Trio Violinist Daniela Cammarano, Cellist Luca Magariello and Pianist Fausto Di Benedetto Virtuosic Schubert’s Performance

Nélida Nassar  02.09.2016

Classical music is best experienced live, but some artists are particularly great in concert. Violinist Daniela Cammarano, cellist Luca Magariello and pianist Fausto Di Benedetto in their second recital together as a trio, proved the case in an all Schubert’s evening. Their performance and their first visit to Lebanon part of the Antonine University Concerts Series in Notre Dame des Semences Chapel, made a convincing argument for the ability of brilliantly played chamber music to transfix and excite, soothe and inspire. It was clear that this young trio – that is still without a group’s name – is special because they make chamber music so deeply engaging and wonderfully entertaining.

The concert started with Schubert’s Trio in Si Bémol Major, D28 a single-movement ‘Sonatensatz’ marked Allegro – the composer’s designation – was written when Schubert was just 15. He was in self-consolatory mode and D28 was his immediate response to losing his treble voice, and with it his place in Vienna’s Imperial Chapel Choir. It reflects the despondent teenager’s determination to lift his spirits. It is an early piece with apparent influences not surprisingly more in the manner of Haydn or Mozart than it is the forerunner of anything we might think of as peculiarly Shubertian.

The soloists’s performance felt a bit like watching three master ballroom dancers anticipating one another’s every turn and twirl. They seemed to share an intimate understanding of where each note fit into the progression of the splendidly played piece, cuing one another with animated facial expressions. They revealed great insight, lyricism and charm. Their affection for the music was palpable throughout the small sanctuary as they gave the piece a robust reading. Magariello diving into his instrument’s deep end for some soulfully sonorous bowing before the trio brought the work to a swirling, stormy climax.

But it was the concert’s second piece Schubert – Notturno in E flat major, Op. 148, D897 – so titled by the publisher – that demonstrated the depth of interpretive understanding that these instrumentalists brought to music for violin, cello and piano. The lone D897 was the original slow movement of the Trio in B flat major, D898 that the three played following the Notturno. Schubert’s reasons for its eventual replacement remain unclear, but the work now stands alone most effectively as an entity of sustained melody and tranquillity.

The trio conveyed the unusual rhythmic character the piece possess. Cammarano and Magariello’s pizzicati cascaded forward through the bar of their string instruments. Di Benedetto rolled his piano chords, only to suddenly halt each time. Legend has it that the character of this Adagio comes from a folk tune Schubert heard one day while vacationing to the rural east of Salzburg. The players expressed exuberance, one might even say ecstasy, that was not at all lacking in the faster contrasting sections. It was followed by a modulation that was foreshadowed by a brief but passionate harmonic sequence earlier on in the piece before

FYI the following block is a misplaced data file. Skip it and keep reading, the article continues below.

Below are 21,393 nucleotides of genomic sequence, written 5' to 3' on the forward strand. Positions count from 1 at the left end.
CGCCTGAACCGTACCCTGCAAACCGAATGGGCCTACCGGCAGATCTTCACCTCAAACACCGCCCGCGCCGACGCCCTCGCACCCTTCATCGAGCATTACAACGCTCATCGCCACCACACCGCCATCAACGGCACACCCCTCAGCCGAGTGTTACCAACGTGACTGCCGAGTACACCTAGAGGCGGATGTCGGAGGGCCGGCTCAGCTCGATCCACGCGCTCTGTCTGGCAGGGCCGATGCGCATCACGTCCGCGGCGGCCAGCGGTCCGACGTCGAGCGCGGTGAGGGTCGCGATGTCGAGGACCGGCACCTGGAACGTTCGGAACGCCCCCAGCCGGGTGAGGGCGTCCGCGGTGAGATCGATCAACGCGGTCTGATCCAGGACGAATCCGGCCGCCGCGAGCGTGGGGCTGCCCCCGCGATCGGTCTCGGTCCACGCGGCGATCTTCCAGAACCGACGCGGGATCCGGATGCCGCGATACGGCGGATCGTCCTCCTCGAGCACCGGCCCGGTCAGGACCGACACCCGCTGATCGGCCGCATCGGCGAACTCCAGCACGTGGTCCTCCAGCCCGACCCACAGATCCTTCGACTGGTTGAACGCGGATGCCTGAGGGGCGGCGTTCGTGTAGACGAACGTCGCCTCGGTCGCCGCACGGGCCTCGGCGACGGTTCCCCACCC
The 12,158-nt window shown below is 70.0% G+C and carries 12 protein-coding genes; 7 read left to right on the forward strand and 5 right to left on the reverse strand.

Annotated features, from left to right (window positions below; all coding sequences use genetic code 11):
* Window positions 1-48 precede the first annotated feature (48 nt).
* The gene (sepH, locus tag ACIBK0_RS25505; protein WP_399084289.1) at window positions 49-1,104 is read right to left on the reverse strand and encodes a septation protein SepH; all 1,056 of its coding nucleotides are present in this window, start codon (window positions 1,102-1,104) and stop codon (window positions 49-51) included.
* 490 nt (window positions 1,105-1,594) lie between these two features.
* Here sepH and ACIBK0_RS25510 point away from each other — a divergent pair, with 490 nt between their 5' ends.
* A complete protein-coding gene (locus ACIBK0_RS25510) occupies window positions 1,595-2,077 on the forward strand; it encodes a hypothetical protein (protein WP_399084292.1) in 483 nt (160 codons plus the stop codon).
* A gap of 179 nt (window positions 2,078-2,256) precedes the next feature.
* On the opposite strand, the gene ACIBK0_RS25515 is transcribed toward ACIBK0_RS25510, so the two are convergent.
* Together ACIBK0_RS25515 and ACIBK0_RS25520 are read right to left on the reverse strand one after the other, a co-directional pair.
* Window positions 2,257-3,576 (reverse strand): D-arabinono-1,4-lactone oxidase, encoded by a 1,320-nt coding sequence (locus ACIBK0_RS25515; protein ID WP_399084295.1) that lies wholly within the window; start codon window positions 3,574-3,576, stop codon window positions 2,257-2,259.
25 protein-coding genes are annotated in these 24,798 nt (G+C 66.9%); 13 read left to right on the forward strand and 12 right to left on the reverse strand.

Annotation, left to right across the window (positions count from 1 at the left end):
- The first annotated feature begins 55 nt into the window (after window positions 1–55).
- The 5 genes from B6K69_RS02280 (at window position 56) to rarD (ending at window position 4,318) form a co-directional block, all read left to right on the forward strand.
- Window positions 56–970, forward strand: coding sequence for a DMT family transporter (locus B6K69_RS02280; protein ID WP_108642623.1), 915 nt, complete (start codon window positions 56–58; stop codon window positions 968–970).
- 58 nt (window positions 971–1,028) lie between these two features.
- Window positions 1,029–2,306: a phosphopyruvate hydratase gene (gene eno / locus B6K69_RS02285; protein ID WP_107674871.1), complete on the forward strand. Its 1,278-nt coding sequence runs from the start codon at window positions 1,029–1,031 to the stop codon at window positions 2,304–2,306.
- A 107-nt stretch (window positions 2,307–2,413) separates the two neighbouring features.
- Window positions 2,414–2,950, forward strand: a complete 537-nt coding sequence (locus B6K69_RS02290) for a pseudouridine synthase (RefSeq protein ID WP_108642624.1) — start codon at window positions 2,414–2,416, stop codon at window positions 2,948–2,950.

the trio thrust and parried their way to a gripping conclusion.

The magnificent Piano Trio in B flat major, D898 in four movements – Allegro moderato, Andante un poco mosso, Scherzo: Allegro, and Rondo: Allegro vivace, Presto – one of Schubert’s greatest masterpieces closed the evening. Of all the large-scale works of his last years, D898 is one that reflects the popular image of the carefree, companionable composer, pouring out a stream of spontaneous melody. From its soaring opening theme to the sublimated echoes of Viennese popular tune in the finale, the music exudes life-affirming energy.

The trio’s rendering was full of passionate intensity and solid artistic partnership. Cammarano and Magariello proved themselves to be each one of today’s most interesting and accomplished violinists and cellists, pouring out beautifully shaped phrases throughout a wide dynamic range. The Andante un poco moose movement in particular was beautifully shaped, subtle, and elegantly unforced. Schubert’s music is a forum for intensely personal virtuosity, and the trio’s performance used inventiveness as a means to get to the core of this profoundly intimate music. They delivered it with empathy, not just for the composer’s intention, but also for each other’s contribution to the work.

Playing with conviction and authority, with a lot of life in their cohesive sound and the utter technical security, the trio made the recital look easy. At the keyboard in this very pianistic score, Di Benedetto was perfectly in step with his duo partners. They started, stopped and negotiated melodic lines in a remarkable accord, playing expressively with immense freedom. The ovation they earned was particularly warm. Audiences tend to be grateful when music is performed in such spectacular fashion. It was an evening of distinguished music-making with this young very promising virtuoso trio.

The memorable Antonine University’s Concerts Series would benefit from an investment in a quality and better sounding piano. Cammarano performed on a Bella Rosa’s violin and Magariello on a French anonymous cello.

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